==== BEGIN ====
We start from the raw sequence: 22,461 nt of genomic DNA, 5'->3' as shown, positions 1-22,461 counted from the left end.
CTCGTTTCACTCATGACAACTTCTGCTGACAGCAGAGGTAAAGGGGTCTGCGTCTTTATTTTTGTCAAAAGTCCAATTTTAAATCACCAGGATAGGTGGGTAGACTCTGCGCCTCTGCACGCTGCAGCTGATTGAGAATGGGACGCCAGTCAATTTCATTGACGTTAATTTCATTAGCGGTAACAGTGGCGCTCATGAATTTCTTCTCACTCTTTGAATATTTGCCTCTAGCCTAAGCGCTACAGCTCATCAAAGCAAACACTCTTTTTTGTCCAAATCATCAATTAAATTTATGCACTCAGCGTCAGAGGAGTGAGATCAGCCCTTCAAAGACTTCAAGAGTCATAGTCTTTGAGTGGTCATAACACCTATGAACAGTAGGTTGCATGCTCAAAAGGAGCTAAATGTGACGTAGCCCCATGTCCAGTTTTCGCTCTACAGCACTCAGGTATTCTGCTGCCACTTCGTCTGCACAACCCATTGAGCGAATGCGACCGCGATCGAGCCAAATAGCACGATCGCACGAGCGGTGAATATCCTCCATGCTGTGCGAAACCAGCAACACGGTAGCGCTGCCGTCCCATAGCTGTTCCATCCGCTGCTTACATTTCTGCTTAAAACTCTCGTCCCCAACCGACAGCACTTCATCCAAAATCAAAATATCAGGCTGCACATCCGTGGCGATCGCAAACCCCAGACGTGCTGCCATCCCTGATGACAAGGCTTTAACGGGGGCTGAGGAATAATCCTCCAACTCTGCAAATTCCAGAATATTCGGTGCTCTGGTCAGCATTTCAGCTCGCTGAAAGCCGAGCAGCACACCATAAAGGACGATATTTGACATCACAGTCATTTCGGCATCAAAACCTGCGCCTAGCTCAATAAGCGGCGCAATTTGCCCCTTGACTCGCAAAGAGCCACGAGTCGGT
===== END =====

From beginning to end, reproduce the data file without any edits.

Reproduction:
We start from the raw sequence: 22,461 nt of genomic DNA, 5'->3' as shown, positions 1-22,461 counted from the left end.
CTCGTTTCACTCATGACAACTTCTGCTGACAGCAGAGGTAAAGGGGTCTGCGTCTTTATTTTTGTCAAAAGTCCAATTTTAAATCACCAGGATAGGTGGGTAGACTCTGCGCCTCTGCACGCTGCAGCTGATTGAGAATGGGACGCCAGTCAATTTCATTGACGTTAATTTCATTAGCGGTAACAGTGGCGCTCATGAATTTCTTCTCACTCTTTGAATATTTGCCTCTAGCCTAAGCGCTACAGCTCATCAAAGCAAACACTCTTTTTTGTCCAAATCATCAATTAAATTTATGCACTCAGCGTCAGAGGAGTGAGATCAGCCCTTCAAAGACTTCAAGAGTCATAGTCTTTGAGTGGTCATAACACCTATGAACAGTAGGTTGCATGCTCAAAAGGAGCTAAATGTGACGTAGCCCCATGTCCAGTTTTCGCTCTACAGCACTCAGGTATTCTGCTGCCACTTCGTCTGCACAACCCATTGAGCGAATGCGACCGCGATCGAGCCAAATAGCACGATCGCACGAGCGGTGAATATCCTCCATGCTGTGCGAAACCAGCAACACGGTAGCGCTGCCGTCCCATAGCTGTTCCATCCGCTGCTTACATTTCTGCTTAAAACTCTCGTCCCCAACCGACAGCACTTCATCCAAAATCAAAATATCAGGCTGCACATCCGTGGCGATCGCAAACCCCAGACGTGCTGCCATCCCTGATGACAAGGCTTTAACGGGGGCTGAGGAATAATCCTCCAACTCTGCAAATTCCAGAATATTCGGTGCTCTGGTCAGCATTTCAGCTCGCTGAAAGCCGAGCAGCACACCATAAAGGACGATATTTGACATCACAGTCATTTCGGCATCAAAACCTGCGCCTAGCTCAATAAGCGGCGCAATTTGCCCCTTGACTCGCAAAGAGCCACGAGTCGGT